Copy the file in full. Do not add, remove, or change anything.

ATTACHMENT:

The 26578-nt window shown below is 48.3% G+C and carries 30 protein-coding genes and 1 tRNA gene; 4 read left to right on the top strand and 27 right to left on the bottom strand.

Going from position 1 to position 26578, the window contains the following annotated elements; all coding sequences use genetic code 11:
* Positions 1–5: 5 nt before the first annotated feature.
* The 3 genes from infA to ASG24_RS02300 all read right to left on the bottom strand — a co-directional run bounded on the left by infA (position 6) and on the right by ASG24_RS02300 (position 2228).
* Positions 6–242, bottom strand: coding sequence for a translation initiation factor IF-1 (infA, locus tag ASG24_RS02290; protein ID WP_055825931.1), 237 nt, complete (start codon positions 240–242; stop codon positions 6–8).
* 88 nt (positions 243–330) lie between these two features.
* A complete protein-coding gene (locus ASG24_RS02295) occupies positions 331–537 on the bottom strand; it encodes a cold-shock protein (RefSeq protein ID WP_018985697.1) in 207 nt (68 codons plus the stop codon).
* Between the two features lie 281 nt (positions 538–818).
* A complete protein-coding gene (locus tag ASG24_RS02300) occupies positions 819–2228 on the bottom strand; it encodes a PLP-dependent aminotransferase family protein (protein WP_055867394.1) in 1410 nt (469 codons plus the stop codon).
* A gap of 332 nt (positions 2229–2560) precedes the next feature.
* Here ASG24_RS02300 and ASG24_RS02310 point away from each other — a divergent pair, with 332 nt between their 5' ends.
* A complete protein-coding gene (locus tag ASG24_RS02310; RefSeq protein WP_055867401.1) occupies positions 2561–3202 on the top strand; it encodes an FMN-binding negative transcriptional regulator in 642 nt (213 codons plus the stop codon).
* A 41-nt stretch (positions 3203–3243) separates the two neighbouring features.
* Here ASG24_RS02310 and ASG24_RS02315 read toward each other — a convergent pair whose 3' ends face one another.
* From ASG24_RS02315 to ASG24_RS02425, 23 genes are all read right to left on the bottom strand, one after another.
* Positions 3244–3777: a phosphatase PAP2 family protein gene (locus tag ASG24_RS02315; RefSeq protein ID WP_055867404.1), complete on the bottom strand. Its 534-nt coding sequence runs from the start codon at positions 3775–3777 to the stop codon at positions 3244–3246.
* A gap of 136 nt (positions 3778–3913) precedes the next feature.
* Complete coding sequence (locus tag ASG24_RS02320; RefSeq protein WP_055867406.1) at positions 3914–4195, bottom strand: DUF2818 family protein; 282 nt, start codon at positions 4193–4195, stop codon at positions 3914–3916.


The 26578-nt window shown below is 48.3% G+C and carries 30 protein-coding genes and 1 tRNA gene; 4 read left to right on the top strand and 27 right to left on the bottom strand.

Going from position 1 to position 26578, the window contains the following annotated elements; all coding sequences use genetic code 11:
* Positions 1–5: 5 nt before the first annotated feature.
* The 3 genes from infA to ASG24_RS02300 all read right to left on the bottom strand — a co-directional run bounded on the left by infA (position 6) and on the right by ASG24_RS02300 (position 2228).
* Positions 6–242, bottom strand: coding sequence for a translation initiation factor IF-1 (infA, locus tag ASG24_RS02290; protein ID WP_055825931.1), 237 nt, complete (start codon positions 240–242; stop codon positions 6–8).
* 88 nt (positions 243–330) lie between these two features.
* A complete protein-coding gene (locus ASG24_RS02295) occupies positions 331–537 on the bottom strand; it encodes a cold-shock protein (RefSeq protein ID WP_018985697.1) in 207 nt (68 codons plus the stop codon).
* Between the two features lie 281 nt (positions 538–818).
* A complete protein-coding gene (locus tag ASG24_RS02300) occupies positions 819–2228 on the bottom strand; it encodes a PLP-dependent aminotransferase family protein (protein WP_055867394.1) in 1410 nt (469 codons plus the stop codon).
* A gap of 332 nt (positions 2229–2560) precedes the next feature.
* Here ASG24_RS02300 and ASG24_RS02310 point away from each other — a divergent pair, with 332 nt between their 5' ends.
* A complete protein-coding gene (locus tag ASG24_RS02310; RefSeq protein WP_055867401.1) occupies positions 2561–3202 on the top strand; it encodes an FMN-binding negative transcriptional regulator in 642 nt (213 codons plus the stop codon).
* A 41-nt stretch (positions 3203–3243) separates the two neighbouring features.
* Here ASG24_RS02310 and ASG24_RS02315 read toward each other — a convergent pair whose 3' ends face one another.
* From ASG24_RS02315 to ASG24_RS02425, 23 genes are all read right to left on the bottom strand, one after another.
* Positions 3244–3777: a phosphatase PAP2 family protein gene (locus tag ASG24_RS02315; RefSeq protein ID WP_055867404.1), complete on the bottom strand. Its 534-nt coding sequence runs from the start codon at positions 3775–3777 to the stop codon at positions 3244–3246.
* A gap of 136 nt (positions 3778–3913) precedes the next feature.
* Complete coding sequence (locus tag ASG24_RS02320; RefSeq protein WP_055867406.1) at positions 3914–4195, bottom strand: DUF2818 family protein; 282 nt, start codon at positions 4193–4195, stop codon at positions 3914–3916.